The authors investigated the fracture behavior of diamondlike carbon films deposited on polyethylene terephthalate substrates using two types of film synthesized under different sputtering-gas pressure conditions. Specifically, the influence of the hardness, indentation Young's modulus, and scratch toughness on the multiple cracking behavior of the films was explored. Based on microscratch and nanoindentation experiments, it was found that the sputtering-gas pressure conditions played an important role in the chemical composition and concomitant changes in the mechanical properties of the diamondlike carbon films. In particular, higher gas pressure conditions resulted in a lower hardness, indentation Young's modulus, and scratch toughness, which are presumably due to the presence of a large number of C-O bonds in the diamondlike carbon structure. In situ observations during tensile-loading experiments in conjunction with multiple crack analyses showed that the films synthesized under higher gas pressure conditions exhibited a high level of crack resistance to externally applied tensile strain. The estimated crack onset strain, i.e., the strain at which the first crack was generated, was approximately 2%, which is about 1.3 times higher than that for the diamondlike carbon films synthesized under lower gas pressure conditions.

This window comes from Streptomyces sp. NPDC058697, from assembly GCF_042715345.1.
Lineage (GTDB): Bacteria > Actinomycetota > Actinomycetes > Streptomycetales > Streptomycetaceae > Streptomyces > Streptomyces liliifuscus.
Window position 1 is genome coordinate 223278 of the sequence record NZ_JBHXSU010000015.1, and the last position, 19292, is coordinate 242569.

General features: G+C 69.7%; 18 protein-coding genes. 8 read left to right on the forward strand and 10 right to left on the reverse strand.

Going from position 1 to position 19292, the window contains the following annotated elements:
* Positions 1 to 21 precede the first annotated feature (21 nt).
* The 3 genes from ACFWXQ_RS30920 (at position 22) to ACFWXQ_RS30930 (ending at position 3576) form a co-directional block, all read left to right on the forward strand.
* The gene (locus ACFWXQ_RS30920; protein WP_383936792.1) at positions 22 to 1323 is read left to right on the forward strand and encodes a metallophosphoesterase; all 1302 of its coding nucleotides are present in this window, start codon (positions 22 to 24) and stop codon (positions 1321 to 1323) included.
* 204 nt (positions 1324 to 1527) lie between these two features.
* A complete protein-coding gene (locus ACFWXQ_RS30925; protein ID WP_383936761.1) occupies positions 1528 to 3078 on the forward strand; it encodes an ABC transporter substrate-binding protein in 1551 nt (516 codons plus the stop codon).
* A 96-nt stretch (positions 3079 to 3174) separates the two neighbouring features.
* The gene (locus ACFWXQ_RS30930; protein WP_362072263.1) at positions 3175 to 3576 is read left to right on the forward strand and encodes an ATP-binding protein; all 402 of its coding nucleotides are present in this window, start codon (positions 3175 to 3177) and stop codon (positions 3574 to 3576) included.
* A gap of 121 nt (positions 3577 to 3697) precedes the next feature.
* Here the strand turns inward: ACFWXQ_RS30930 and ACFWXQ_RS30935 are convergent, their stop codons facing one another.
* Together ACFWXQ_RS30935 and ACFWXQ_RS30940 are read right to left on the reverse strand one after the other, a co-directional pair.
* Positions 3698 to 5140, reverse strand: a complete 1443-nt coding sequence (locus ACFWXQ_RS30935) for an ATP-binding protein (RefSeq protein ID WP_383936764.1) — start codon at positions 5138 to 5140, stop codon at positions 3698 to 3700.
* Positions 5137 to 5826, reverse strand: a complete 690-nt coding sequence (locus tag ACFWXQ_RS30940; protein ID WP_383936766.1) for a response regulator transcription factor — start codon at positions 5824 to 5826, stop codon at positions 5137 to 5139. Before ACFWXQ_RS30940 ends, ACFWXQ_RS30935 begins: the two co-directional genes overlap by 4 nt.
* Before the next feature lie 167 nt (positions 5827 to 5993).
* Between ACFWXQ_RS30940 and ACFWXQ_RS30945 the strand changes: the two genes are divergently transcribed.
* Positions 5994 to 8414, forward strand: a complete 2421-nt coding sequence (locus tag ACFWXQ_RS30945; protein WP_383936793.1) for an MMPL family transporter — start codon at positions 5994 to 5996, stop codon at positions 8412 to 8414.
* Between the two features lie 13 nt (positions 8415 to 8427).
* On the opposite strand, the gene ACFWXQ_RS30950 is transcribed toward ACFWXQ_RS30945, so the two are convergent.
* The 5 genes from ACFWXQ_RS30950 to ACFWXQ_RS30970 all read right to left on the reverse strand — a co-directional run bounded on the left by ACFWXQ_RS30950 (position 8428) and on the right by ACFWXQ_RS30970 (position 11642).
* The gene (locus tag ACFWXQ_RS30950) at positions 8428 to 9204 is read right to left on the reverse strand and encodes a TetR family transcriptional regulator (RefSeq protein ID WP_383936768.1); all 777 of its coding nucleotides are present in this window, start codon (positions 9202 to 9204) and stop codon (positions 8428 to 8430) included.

|Journal||Journal of Vacuum Science and Technology A: Vacuum, Surfaces and Films|
|Publication status||Published - 2018 Mar 1|
ASJC Scopus subject areas
- Condensed Matter Physics
- Surfaces and Interfaces
- Surfaces, Coatings and Films